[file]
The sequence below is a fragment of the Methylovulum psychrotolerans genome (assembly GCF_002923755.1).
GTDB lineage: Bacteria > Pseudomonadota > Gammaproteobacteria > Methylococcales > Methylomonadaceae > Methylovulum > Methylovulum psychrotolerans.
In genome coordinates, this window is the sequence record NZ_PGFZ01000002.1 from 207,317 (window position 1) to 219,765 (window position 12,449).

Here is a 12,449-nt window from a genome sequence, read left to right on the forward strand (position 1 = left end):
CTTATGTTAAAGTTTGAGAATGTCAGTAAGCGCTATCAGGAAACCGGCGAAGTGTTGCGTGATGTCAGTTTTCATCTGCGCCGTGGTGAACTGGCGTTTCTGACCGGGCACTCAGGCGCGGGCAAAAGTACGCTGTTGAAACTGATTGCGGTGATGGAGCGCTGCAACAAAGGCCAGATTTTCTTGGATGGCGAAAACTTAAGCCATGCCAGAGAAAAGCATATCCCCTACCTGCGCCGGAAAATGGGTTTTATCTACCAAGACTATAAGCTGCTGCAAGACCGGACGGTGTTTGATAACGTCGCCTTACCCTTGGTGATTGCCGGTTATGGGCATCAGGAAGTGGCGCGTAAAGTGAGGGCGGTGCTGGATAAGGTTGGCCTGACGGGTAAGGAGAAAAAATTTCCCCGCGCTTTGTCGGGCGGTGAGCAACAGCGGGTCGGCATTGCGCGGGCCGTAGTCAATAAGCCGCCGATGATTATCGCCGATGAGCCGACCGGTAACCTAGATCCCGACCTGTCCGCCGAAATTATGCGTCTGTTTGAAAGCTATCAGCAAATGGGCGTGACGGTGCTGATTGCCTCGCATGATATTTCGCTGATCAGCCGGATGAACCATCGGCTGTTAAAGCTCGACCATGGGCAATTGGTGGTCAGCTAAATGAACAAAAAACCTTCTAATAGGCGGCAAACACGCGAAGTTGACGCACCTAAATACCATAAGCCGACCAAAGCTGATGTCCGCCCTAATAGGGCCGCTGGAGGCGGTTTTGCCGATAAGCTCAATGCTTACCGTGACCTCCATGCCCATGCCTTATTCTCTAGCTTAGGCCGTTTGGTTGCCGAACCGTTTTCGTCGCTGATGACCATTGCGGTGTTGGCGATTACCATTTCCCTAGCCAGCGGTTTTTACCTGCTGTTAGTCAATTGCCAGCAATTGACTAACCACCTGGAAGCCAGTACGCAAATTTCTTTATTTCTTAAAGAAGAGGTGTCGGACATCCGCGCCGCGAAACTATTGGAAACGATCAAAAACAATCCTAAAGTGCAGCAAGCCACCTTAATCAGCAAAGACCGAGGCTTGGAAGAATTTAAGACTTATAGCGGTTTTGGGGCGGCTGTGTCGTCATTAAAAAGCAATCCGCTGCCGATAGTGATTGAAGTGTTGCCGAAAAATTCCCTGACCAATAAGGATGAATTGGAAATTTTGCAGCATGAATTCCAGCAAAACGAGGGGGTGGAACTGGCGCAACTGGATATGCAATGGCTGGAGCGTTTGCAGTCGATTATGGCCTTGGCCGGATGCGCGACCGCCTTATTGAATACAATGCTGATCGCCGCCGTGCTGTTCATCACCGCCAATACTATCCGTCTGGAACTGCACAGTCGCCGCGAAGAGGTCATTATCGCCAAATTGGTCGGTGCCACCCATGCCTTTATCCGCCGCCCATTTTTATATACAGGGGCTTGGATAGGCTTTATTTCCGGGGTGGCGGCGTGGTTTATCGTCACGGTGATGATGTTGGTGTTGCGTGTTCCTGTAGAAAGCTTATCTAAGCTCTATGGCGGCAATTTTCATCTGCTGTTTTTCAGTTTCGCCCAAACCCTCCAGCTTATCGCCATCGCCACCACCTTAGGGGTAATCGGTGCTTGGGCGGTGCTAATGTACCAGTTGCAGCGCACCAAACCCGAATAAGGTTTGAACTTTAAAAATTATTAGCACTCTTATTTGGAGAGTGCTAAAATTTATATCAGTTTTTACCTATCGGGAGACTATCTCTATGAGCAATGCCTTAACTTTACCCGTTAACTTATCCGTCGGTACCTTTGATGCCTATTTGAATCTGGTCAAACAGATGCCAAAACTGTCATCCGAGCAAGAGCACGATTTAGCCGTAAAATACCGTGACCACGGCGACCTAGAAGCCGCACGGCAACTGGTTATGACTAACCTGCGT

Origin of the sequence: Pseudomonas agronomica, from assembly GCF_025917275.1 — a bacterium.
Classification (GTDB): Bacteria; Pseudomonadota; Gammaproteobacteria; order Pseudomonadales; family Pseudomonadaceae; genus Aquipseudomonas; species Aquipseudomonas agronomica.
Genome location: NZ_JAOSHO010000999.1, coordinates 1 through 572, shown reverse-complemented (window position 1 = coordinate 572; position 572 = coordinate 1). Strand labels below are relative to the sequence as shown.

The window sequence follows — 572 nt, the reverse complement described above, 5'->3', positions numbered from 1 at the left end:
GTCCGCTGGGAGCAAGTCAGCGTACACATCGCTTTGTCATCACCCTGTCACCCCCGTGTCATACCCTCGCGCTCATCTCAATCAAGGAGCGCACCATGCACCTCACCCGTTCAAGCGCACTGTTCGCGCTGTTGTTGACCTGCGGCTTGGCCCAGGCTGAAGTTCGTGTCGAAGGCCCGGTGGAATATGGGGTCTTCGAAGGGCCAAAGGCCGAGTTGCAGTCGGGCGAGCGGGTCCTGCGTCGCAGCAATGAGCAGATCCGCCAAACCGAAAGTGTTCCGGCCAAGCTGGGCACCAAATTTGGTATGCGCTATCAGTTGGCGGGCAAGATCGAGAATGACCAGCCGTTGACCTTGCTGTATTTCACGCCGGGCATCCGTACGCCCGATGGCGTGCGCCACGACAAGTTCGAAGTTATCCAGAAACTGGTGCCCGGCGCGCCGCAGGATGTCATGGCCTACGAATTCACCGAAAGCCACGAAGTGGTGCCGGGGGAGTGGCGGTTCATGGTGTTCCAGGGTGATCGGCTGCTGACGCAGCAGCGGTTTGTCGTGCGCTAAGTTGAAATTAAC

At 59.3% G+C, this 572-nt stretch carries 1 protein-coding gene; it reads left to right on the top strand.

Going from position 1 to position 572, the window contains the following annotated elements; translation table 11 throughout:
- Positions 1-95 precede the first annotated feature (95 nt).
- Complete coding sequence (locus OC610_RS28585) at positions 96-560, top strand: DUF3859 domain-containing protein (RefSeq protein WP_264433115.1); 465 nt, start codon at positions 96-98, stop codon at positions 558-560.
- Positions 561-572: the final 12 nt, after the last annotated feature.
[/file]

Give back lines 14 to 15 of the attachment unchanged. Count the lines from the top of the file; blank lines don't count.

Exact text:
- Complete coding sequence (locus OC610_RS28585) at positions 96-560, top strand: DUF3859 domain-containing protein (RefSeq protein WP_264433115.1); 465 nt, start codon at positions 96-98, stop codon at positions 558-560.
- Positions 561-572: the final 12 nt, after the last annotated feature.